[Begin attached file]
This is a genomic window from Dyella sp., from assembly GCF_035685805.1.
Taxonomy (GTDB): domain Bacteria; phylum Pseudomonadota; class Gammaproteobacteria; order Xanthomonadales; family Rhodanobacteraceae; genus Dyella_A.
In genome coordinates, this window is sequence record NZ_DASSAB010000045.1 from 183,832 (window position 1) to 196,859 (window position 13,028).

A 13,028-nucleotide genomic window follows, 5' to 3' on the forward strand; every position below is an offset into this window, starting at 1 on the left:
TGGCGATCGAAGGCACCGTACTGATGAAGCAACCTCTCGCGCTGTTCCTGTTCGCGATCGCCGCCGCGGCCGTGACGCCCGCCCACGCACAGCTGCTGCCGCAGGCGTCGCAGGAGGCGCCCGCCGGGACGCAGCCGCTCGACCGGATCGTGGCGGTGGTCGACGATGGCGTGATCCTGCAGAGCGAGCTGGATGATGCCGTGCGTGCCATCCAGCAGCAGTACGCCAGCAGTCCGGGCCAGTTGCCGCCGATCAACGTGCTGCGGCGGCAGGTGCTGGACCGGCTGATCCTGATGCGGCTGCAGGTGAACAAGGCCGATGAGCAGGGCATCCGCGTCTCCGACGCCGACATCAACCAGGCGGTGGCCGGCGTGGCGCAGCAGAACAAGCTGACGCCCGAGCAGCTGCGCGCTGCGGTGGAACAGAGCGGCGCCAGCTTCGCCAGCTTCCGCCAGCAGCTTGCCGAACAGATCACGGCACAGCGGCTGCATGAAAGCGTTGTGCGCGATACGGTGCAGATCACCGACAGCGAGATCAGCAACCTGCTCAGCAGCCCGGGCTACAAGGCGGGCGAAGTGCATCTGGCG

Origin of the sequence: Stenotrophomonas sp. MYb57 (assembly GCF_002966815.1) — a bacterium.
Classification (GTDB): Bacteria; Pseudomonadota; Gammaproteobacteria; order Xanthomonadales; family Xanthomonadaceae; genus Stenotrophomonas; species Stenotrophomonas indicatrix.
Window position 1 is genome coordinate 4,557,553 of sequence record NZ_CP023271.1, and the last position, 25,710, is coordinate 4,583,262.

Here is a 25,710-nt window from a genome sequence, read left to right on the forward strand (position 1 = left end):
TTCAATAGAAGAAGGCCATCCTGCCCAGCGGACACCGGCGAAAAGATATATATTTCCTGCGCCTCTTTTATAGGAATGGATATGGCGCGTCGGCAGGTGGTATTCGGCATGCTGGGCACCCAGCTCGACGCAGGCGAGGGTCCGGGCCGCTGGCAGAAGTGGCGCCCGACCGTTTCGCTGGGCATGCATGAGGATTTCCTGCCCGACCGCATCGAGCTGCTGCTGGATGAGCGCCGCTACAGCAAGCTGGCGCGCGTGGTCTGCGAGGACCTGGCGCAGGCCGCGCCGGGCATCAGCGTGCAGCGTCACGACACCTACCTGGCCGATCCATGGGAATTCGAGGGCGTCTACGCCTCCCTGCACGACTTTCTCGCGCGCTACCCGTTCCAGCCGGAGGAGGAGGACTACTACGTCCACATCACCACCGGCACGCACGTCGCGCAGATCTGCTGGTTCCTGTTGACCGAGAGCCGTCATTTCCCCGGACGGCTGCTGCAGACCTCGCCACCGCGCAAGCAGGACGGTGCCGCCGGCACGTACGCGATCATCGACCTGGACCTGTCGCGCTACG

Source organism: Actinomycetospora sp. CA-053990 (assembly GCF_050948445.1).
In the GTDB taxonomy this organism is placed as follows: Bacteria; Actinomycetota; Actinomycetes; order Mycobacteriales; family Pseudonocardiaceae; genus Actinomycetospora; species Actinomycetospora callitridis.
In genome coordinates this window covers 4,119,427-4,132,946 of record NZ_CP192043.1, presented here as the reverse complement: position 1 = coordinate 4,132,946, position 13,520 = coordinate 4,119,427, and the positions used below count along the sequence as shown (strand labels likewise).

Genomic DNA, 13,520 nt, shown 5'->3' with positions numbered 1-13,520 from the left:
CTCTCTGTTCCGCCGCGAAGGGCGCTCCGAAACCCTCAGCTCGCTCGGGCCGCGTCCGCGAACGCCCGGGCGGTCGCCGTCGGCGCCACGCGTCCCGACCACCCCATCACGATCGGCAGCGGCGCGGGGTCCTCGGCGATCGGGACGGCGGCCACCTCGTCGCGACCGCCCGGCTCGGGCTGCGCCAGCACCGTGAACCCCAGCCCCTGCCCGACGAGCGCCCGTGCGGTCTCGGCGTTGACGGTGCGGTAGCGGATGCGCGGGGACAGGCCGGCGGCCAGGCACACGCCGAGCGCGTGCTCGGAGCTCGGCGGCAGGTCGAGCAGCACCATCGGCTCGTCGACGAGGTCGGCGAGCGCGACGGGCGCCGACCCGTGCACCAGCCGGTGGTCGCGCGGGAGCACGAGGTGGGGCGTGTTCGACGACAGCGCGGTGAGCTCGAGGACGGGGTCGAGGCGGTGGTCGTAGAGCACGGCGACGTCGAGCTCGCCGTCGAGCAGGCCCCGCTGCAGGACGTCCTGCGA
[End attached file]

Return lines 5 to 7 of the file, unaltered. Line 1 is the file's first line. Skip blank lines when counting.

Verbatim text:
TGGCGATCGAAGGCACCGTACTGATGAAGCAACCTCTCGCGCTGTTCCTGTTCGCGATCGCCGCCGCGGCCGTGACGCCCGCCCACGCACAGCTGCTGCCGCAGGCGTCGCAGGAGGCGCCCGCCGGGACGCAGCCGCTCGACCGGATCGTGGCGGTGGTCGACGATGGCGTGATCCTGCAGAGCGAGCTGGATGATGCCGTGCGTGCCATCCAGCAGCAGTACGCCAGCAGTCCGGGCCAGTTGCCGCCGATCAACGTGCTGCGGCGGCAGGTGCTGGACCGGCTGATCCTGATGCGGCTGCAGGTGAACAAGGCCGATGAGCAGGGCATCCGCGTCTCCGACGCCGACATCAACCAGGCGGTGGCCGGCGTGGCGCAGCAGAACAAGCTGACGCCCGAGCAGCTGCGCGCTGCGGTGGAACAGAGCGGCGCCAGCTTCGCCAGCTTCCGCCAGCAGCTTGCCGAACAGATCACGGCACAGCGGCTGCATGAAAGCGTTGTGCGCGATACGGTGCAGATCACCGACAGCGAGATCAGCAACCTGCTCAGCAGCCCGGGCTACAAGGCGGGCGAAGTGCATCTGGCG

Origin of the sequence: Stenotrophomonas sp. MYb57 (assembly GCF_002966815.1) — a bacterium.
Classification (GTDB): Bacteria; Pseudomonadota; Gammaproteobacteria; order Xanthomonadales; family Xanthomonadaceae; genus Stenotrophomonas; species Stenotrophomonas indicatrix.